Here’s another book by Lisa Harper. Based on a poem she wrote immediately after the arrival of their first adopted child, this story is perfect for anyone who has adopted or is going to adopt. I have to admit that I was disappointed with this book. While it is a darling poem, the book is SHORT. I read “I’m the Luckiest Mommy” first (I ordered them together) and this book had half the pages…well, actually it had the same number of pages but half of them were left BLANK. I called the publisher and they said it was not missing any pages. I still didn’t believe it and contacted the illustrator Sandra Martin (who by the way did a wonderful job) and again, she confirmed it wasn’t missing any pages. Disappointing. I guess if I were an adoptive mommy, it wouldn’t matter…I would just be thrilled to have a book about adoption that reflected my family. So, you might want to add this one to your collection.
This is such an adorable book! I love that it shows a white mom and brown daughter! The author, Lisa Harper, based the book on a silly song she sang to her daughters. My youngest daughter LOVES it! One of the things that I really like is the book can be for adoptive families or interracial families! A pet peeve of mine is when every book that shows a multiracial family is ABOUT being a multiracial family. Can’t someone just make some books that REFLECT multiracial families and are just everyday, fun books? Lisa Harper has done just that with this adorable book. There aren’t many out there, if you know of others, let me know! You WILL want to add this to your collection.
by Kyo Maclear
Another great book!
His mum is a spoon. His dad is a fork. And he’s a bit of both. He’s Spork! Spork sticks out in the regimented world of the cutlery drawer. The spoons think he’s too pointy, while the forks find him too round. He never gets chosen to be at the table at mealtimes until one day a very messy ? thing arrives in the kitchen who has never heard of cutlery customs. Will Spork finally find his place at the table? This “multi-cutlery” tale is a humorous and lively commentary on individuality and tolerance. Its high-spirited illustrations capture the experience and emotions of anyone who has ever wondered about their place in the world.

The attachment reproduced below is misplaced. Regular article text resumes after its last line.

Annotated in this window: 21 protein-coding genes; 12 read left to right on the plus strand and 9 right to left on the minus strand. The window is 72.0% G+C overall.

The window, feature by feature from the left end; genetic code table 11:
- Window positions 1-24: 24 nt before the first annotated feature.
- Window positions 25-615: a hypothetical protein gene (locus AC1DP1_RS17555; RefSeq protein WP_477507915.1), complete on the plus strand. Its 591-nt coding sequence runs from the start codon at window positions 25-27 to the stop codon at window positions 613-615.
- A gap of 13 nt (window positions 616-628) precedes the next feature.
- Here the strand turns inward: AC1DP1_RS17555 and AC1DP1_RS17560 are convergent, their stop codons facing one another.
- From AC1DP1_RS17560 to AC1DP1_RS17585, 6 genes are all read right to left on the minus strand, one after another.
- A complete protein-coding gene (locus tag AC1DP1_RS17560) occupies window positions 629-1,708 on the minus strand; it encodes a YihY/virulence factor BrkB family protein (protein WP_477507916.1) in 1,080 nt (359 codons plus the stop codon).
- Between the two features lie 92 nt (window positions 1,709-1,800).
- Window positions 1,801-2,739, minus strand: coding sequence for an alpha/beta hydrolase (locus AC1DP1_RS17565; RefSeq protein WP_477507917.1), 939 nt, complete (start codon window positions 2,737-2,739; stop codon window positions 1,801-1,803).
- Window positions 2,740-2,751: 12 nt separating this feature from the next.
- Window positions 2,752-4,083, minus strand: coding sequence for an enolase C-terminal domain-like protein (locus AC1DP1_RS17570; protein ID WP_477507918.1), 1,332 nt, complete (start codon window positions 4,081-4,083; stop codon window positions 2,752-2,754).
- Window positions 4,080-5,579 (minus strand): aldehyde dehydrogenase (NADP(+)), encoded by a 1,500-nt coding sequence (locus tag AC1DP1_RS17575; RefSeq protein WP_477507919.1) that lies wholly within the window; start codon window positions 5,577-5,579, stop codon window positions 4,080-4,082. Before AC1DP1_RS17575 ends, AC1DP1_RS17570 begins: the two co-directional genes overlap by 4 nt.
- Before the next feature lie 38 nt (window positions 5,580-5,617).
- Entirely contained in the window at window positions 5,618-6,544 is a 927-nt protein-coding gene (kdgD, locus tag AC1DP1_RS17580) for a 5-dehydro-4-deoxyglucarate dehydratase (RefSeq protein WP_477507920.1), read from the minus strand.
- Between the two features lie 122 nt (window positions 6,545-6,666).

Beyond the Golden Rule: A Parent’s Guide to Preventing and Responding to Prejudice (click on the link to download for FREE) is another great publication produced by Teaching Tolerance. The four part book is broken down by age group: Preschool Years, Elementary & Preteen Years, The Teen Years and Part 4: Reflecting Upon Our Own Biases. LOTS of great information!
Your brother routinely makes anti-Semitic comments. Your neighbor uses the N-word in casual conversation. Your co-worker ribs you about your Italian surname, asking if you’re in the mafia. Your classmate insults something by saying, “That’s so gay.”
And you stand there, in silence, thinking, “What can I say in response to that?” Or you laugh along, uncomfortably. Or, frustrated or angry, you walk away without saying anything, thinking later, “I should have said something.”
People spoke about encounters in stores and restaurants, on streets and in schools. They spoke about family, friends, classmates and co-workers. They spoke about what they did or didn’t say — and what they wished they did or didn’t say.
And no matter the location or relationship, the stories echo each other.
Speak Up! is a book that shares love, insight and pain, but also offers “lost words”, practical solutions and hope for a better tomorrow.
Another great resource offered by Teaching Tolerance.
Here’s another great poem from Arnold Adoff that was in the book All the Colors of the Race that I featured yesterday.
On my applications
by Arnold Adoff
On my applications I can
runner in the middle distance races,
is willing to help you
if you take her as she
Here is a tiny treasure that I found in the library this summer. A book of poems, All the Colors of the Race, written by Arnold Adoff. Based on his own interracial family, Adoff writes from the perspective of his biracial (black/white) daughter, which I find very interesting. At first I was a bit thrown off because I generally prefer poetry to rhyme, however, his style is considered “free verse” poetry. The more I read (and re-read) them, the more I fall in love with them! I hope you do too.
The lady said
by Arnold Adoff
The lady said: what are you going to
when you grow
all the way up?
And I said: a woman.
And she said. No. I mean what are
And I said: a girl.
And she said: No. I mean what do you call
And I said: Honey. Baby. Sweet
If she finds it hard,
I find it easy
to make it hard for her.